Don’t Call Me Junior
In a similar vein, successful tomb raiders should be required to have extensive knowledge of the game’s lore. I think there is potential for a deep archaeological system in an MMO. Imagine being able to specialise in a culture, and apply that cultural knowledge to maps or clues. As you gain a reputation for your skills, you could be hired by powerful people to retrieve precious artifacts, or identify items that they have acquired. And as anyone who has watched an Indiana Jones movie knows, there is always a sinister, shadowy faction intent on getting that precious artifact first, or preventing you from obtaining it. Maybe this shadowy faction has hired other players to retrieve it, in direct competition to you?
Guild War…er, Organisational Conflict…er, Club Fight?
There are so many organisations with narrative potential in an MMO world. Religious orders, thieves’ guilds, merchant guilds, professional organisations, military orders, farmer’s groups, gypsy-equivalent groups, mercenary groups, smuggling networks, pirate groups, all sorts of magical organisations, rebel groups, feudal Houses, the list goes on. Having a relationship with each of these groups is an endless source of narrative potential. You can operate as an agent of them, you can incur the wrath of them, you can become indebted to them or have them indebted to you, you can spy on, or for, them…so many ways to make them a major part of your narrative engine.
A Game of Politics
On a more personal level, you can play the political game, where you gain favour or disfavour with individuals or small cliques within an organisation. These can open or close doors to quests depending on your standings with certain NPCs. Greater trust and intimacy with the more powerful individuals can lead to discovering secret information, such as black ops, covered up scandals, hidden histories, and so on. This information, in turn, can lead to other quests.
Bottom-up narratives have the advantage of being immediately relevant to players. They pull players into the world in a direct way, and players can see the changes to the world that they are making, in a concrete fashion. They make the game world feel more alive in ways that top-down narratives might have trouble doing. Unfortunately, they are also very developer-time-intensive. In a really successful implementation, the developers would be constantly – as in, weekly or even daily – monitoring the status of quests and crafting the next chapter of each little story, depending on what happened beforehand. Not to mention, creating new stories. That likely isn’t viable for any MMO, not until AI has progressed far beyond current capabilities and can write and respond to stories on the fly.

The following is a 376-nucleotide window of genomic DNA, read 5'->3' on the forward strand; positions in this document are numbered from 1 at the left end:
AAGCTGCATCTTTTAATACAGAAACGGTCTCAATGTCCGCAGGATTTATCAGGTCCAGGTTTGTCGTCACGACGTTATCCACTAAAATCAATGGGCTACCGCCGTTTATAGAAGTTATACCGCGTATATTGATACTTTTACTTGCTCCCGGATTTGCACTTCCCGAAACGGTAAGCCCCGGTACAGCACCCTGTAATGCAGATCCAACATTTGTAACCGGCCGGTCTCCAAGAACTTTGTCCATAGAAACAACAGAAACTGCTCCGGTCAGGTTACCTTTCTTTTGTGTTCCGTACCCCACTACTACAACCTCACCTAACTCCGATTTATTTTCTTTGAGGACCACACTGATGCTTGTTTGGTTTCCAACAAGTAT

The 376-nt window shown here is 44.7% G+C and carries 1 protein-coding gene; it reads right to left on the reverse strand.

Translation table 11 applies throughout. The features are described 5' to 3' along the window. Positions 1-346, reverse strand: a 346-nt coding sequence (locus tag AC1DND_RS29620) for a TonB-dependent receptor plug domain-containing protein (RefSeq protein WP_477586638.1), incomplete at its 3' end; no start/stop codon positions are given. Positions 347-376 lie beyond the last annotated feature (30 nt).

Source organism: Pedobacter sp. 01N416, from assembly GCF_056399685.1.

The final step in the bottom-up narrative ideal is integrating player quests with the NPCs in game. Imagine that a (PC) mage needs a certain ingredient for research purposes, and puts up a notice seeking players to source that ingredient for them. If that ingredient is mythical in nature, then we come back to players needing to consult NPC sources in game to try to find out more about where that ingredient might be. Plus, a religious order might wish to prevent that particular ingredient ever seeing the light of day (for religious reasons, naturally) and so might try to do something about this search. And so on.
I suspect that I may have ended up rambling incoherently in this post, so don’t be surprised if this is simultaneously bleedingly obvious and highly confusing. Of course, I would love to hear about any other ideas for inserting narrative into sandbox MMOs without restricting player freedom or being too disjointed.